Time & Attendance
By Sarah Fister Gale
Jul. 26, 2017
In today’s on-demand world, employees want training at the moment they need it, and they want it to align with their learning style and knowledge. That’s driving many learning technology vendors and content providers to build analytics tools that can match learning content to the needs of employees.
“It’s still early stages, but analytics in training is not a fad,” said Elissa Tucker, principal research lead for APQC in Milwaukee.
She’s seen several companies investing in tools like knowledge maps that overlay individual’s skillsets with the learning needs required for a role, then using machine learning algorithms to recommend or assign courses based on those models to close skill gaps.
“Cutting-edge learning organizations with a lot of resources are at the forefront of this trend,” she said. “But others will soon follow.”
Some content providers are also beginning to implement analytics and machine learning technology to make their content more relevant and efficient for customers. PeopleSEC, for example, uses analytics to identify which employees need training based on their response to phishing emails. Those who follow security protocols don’t need to take additional classes, while those who click on phishing links generated by the software are automatically signed up.
Analytics tools can also customize the type of training suggested, based on a learner’s previous course selections, preferred format or access capabilities. Where one employee might prefer a classroom course or MOOC, another might prefer mobile-enabled self-paced learning, Tucker said. “It is giving organizations a way to make learning more personalized.”
Little Bits of Learning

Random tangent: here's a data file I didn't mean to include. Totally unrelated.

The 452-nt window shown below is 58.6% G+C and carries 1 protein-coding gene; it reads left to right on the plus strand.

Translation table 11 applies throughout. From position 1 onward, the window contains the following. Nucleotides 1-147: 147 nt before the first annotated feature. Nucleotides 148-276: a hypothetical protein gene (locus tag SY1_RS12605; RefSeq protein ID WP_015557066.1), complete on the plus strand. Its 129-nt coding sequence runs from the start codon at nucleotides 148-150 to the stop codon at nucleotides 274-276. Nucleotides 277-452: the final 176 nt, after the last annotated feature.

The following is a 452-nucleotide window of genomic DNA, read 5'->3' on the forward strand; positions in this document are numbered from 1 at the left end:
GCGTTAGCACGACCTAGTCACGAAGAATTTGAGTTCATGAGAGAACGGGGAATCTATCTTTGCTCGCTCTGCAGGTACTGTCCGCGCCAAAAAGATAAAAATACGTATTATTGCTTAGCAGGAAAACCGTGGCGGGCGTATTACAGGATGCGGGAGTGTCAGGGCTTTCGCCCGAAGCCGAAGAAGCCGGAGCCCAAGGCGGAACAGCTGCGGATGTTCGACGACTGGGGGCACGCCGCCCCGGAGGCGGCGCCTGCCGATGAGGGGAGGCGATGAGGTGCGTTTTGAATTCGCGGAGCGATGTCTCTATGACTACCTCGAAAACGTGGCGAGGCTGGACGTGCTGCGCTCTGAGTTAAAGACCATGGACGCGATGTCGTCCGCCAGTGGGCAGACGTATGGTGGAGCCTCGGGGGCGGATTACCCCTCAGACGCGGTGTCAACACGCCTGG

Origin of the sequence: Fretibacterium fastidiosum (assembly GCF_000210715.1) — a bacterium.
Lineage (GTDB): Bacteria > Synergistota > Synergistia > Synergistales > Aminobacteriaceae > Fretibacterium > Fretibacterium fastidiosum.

Social media platforms are also helping employees personalize the learning experience by giving them access to experts and shared knowledge, and letting them share and rate content. They can also find content from external sources, like YouTube and Lynda.com, and share that knowledge with their peers.
Social learning is a powerful trend in the learning space, said Barry Stern, senior vice president of Development Dimensions International’s accelerated development solutions in Pittsburgh.
“Companies want to unleash the vitality of their peer-to-peer community,” he said. Social platforms give them this capability.
However, learning leaders need to pay attention to the quality of these engagements. “What people like and what they need is different,” he said, noting that just because a video gets 200 upvotes doesn’t mean it adds value as a learning tool.
This trend has become important as employees seek a more diverse collection of learning opportunities, and prefer lots of small bites of training rather than one big multihour course, said Bill Pelster, principal with Deloitte Consulting in Seattle.
“The microlearning trend is going mainstream,” he said. While 15-minute chunks of learning may not deliver an entire skill set, they are valuable tools for busy employees who use them to solve problems at the point of need. But tracking this knowledge acquisition is tricky, Pelster said. “Companies need tools that help them certify the learning is taking place.”
The challenge for vendors is providing companies with technology to manage all of this curated content from all of its many sources, agreed Stern. “There is no clear answer, but it is definitely on their minds.”
Some learning management systems vendors, like Saba Software, Totara Learning Solutions and Cornerstone OnDemand are adding tools to help manage more types of content, rate their relevance and track who is using them as a way to rein in this trend. Several niche software companies have also emerged, including Degreed and Pathgather, which help companies and employees find, share and track learning from multiple sources.
“There is a world of content out there that is available to learners,” Pelster said. “Organizations need visibility into how this content is being used.”
As millennials and Generation Z employees take over the workplace, and the need for new skill development constantly evolves, these microlearning curated-content trends will only continue. “Anything that facilitates employees sharing knowledge, collaborating and connecting to learning will add value,” Tucker said. “And the vendors who provide these options will resonate with their customers.”
Sarah Fister Gale is a writer living in Chicago. Comment below or email firstname.lastname@example.org.
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